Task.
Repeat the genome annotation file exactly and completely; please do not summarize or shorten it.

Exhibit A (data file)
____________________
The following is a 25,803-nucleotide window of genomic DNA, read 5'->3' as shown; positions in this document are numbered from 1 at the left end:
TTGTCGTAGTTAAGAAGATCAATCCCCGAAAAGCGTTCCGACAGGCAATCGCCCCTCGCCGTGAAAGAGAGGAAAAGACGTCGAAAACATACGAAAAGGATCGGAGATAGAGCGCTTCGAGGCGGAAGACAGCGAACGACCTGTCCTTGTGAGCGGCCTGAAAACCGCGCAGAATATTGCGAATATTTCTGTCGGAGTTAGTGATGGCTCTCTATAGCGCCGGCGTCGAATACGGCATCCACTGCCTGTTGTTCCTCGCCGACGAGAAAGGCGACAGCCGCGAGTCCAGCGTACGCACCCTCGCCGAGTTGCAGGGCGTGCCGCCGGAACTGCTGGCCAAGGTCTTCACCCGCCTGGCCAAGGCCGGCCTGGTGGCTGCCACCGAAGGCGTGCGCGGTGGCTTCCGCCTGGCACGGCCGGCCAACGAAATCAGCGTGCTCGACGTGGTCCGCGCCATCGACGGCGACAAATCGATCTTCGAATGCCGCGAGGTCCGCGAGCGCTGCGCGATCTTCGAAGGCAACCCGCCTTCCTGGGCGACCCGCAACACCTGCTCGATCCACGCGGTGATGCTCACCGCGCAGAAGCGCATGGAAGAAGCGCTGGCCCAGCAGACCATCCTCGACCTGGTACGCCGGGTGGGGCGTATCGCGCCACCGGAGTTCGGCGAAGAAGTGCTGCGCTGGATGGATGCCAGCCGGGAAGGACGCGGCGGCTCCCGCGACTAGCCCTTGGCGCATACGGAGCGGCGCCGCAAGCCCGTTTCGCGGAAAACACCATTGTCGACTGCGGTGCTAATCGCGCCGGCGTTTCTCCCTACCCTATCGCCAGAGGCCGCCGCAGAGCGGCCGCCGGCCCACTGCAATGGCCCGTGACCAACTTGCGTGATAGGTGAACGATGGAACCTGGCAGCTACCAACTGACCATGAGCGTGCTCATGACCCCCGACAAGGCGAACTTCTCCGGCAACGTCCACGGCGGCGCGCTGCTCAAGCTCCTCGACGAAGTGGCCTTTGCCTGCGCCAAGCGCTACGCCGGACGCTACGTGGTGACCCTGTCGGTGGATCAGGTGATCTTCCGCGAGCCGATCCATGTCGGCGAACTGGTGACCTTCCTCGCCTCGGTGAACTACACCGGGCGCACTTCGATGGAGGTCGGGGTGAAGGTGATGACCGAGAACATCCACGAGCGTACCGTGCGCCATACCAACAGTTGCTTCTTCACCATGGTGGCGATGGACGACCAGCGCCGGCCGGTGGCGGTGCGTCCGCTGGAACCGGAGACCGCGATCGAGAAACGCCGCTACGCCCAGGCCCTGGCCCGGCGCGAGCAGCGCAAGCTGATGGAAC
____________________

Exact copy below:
The following is a 25,803-nucleotide window of genomic DNA, read 5'->3' as shown; positions in this document are numbered from 1 at the left end:
TTGTCGTAGTTAAGAAGATCAATCCCCGAAAAGCGTTCCGACAGGCAATCGCCCCTCGCCGTGAAAGAGAGGAAAAGACGTCGAAAACATACGAAAAGGATCGGAGATAGAGCGCTTCGAGGCGGAAGACAGCGAACGACCTGTCCTTGTGAGCGGCCTGAAAACCGCGCAGAATATTGCGAATATTTCTGTCGGAGTTAGTGATGGCTCTCTATAGCGCCGGCGTCGAATACGGCATCCACTGCCTGTTGTTCCTCGCCGACGAGAAAGGCGACAGCCGCGAGTCCAGCGTACGCACCCTCGCCGAGTTGCAGGGCGTGCCGCCGGAACTGCTGGCCAAGGTCTTCACCCGCCTGGCCAAGGCCGGCCTGGTGGCTGCCACCGAAGGCGTGCGCGGTGGCTTCCGCCTGGCACGGCCGGCCAACGAAATCAGCGTGCTCGACGTGGTCCGCGCCATCGACGGCGACAAATCGATCTTCGAATGCCGCGAGGTCCGCGAGCGCTGCGCGATCTTCGAAGGCAACCCGCCTTCCTGGGCGACCCGCAACACCTGCTCGATCCACGCGGTGATGCTCACCGCGCAGAAGCGCATGGAAGAAGCGCTGGCCCAGCAGACCATCCTCGACCTGGTACGCCGGGTGGGGCGTATCGCGCCACCGGAGTTCGGCGAAGAAGTGCTGCGCTGGATGGATGCCAGCCGGGAAGGACGCGGCGGCTCCCGCGACTAGCCCTTGGCGCATACGGAGCGGCGCCGCAAGCCCGTTTCGCGGAAAACACCATTGTCGACTGCGGTGCTAATCGCGCCGGCGTTTCTCCCTACCCTATCGCCAGAGGCCGCCGCAGAGCGGCCGCCGGCCCACTGCAATGGCCCGTGACCAACTTGCGTGATAGGTGAACGATGGAACCTGGCAGCTACCAACTGACCATGAGCGTGCTCATGACCCCCGACAAGGCGAACTTCTCCGGCAACGTCCACGGCGGCGCGCTGCTCAAGCTCCTCGACGAAGTGGCCTTTGCCTGCGCCAAGCGCTACGCCGGACGCTACGTGGTGACCCTGTCGGTGGATCAGGTGATCTTCCGCGAGCCGATCCATGTCGGCGAACTGGTGACCTTCCTCGCCTCGGTGAACTACACCGGGCGCACTTCGATGGAGGTCGGGGTGAAGGTGATGACCGAGAACATCCACGAGCGTACCGTGCGCCATACCAACAGTTGCTTCTTCACCATGGTGGCGATGGACGACCAGCGCCGGCCGGTGGCGGTGCGTCCGCTGGAACCGGAGACCGCGATCGAGAAACGCCGCTACGCCCAGGCCCTGGCCCGGCGCGAGCAGCGCAAGCTGATGGAAC